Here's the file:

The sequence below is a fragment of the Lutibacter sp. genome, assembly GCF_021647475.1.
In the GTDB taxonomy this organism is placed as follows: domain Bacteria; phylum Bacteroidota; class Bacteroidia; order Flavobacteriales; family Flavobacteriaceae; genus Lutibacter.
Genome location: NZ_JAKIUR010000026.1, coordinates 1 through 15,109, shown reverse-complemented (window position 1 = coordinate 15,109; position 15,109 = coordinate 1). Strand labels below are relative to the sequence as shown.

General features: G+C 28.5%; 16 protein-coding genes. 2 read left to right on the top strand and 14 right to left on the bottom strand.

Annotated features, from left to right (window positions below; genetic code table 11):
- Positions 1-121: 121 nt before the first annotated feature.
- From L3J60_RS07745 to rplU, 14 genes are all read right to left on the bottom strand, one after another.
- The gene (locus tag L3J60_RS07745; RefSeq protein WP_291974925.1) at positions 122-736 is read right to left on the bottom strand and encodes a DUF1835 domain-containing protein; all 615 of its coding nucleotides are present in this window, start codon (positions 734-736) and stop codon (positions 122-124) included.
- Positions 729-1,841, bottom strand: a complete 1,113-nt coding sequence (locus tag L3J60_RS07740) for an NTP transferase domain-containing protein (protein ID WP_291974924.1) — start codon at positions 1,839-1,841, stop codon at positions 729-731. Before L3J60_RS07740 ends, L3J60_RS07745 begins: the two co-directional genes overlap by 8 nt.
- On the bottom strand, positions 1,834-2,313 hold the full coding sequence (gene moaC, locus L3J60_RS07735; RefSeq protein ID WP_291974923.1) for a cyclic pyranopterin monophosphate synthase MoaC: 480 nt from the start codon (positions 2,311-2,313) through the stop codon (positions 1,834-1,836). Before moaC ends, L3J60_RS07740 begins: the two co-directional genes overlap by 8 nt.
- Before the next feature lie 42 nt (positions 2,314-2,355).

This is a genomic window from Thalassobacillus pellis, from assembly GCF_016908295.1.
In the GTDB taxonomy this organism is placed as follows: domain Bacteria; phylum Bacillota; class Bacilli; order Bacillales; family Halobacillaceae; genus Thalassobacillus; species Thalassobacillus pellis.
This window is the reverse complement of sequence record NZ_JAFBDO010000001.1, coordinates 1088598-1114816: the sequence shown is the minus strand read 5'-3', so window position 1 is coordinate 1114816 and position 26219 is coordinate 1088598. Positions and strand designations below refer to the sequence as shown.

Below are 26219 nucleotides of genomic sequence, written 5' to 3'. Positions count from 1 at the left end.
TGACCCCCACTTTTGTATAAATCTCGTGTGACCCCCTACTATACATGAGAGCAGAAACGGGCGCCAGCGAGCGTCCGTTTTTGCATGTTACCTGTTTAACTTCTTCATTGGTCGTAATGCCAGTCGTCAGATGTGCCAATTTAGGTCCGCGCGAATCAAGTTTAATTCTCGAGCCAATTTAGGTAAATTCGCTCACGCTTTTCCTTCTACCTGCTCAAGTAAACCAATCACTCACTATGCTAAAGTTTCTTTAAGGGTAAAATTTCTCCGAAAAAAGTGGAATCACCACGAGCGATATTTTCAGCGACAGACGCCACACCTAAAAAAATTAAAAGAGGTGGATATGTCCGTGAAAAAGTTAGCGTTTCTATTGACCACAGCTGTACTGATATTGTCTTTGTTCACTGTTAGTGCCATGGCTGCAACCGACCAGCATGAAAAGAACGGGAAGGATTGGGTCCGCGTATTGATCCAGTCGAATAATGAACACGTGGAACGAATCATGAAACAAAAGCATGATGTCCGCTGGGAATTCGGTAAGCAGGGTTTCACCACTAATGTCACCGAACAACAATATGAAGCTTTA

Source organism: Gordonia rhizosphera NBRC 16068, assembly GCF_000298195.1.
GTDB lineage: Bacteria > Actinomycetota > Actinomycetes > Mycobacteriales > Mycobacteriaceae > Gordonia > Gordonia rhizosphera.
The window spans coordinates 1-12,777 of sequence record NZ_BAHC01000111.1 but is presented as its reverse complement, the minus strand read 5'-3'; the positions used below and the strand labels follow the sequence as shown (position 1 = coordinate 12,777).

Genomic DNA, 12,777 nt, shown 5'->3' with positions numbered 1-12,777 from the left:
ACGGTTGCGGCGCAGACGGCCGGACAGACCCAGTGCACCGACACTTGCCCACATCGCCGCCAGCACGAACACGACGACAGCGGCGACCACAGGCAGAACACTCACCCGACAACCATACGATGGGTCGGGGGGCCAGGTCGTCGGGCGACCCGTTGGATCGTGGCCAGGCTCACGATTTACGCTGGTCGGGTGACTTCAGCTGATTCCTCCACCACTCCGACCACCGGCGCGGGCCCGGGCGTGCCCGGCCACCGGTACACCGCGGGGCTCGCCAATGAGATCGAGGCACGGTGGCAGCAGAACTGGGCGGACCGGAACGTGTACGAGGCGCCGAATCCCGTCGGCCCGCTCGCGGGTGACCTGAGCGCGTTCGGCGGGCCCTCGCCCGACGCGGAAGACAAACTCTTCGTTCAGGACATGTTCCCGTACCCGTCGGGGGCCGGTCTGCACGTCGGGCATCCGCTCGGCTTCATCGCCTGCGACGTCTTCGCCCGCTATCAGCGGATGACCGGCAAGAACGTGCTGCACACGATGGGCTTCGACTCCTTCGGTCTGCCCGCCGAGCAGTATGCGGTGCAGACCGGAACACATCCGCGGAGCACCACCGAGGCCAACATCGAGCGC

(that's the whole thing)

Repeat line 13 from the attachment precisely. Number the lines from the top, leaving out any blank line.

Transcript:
In the GTDB taxonomy this organism is placed as follows: domain Bacteria; phylum Bacillota; class Bacilli; order Bacillales; family Halobacillaceae; genus Thalassobacillus; species Thalassobacillus pellis.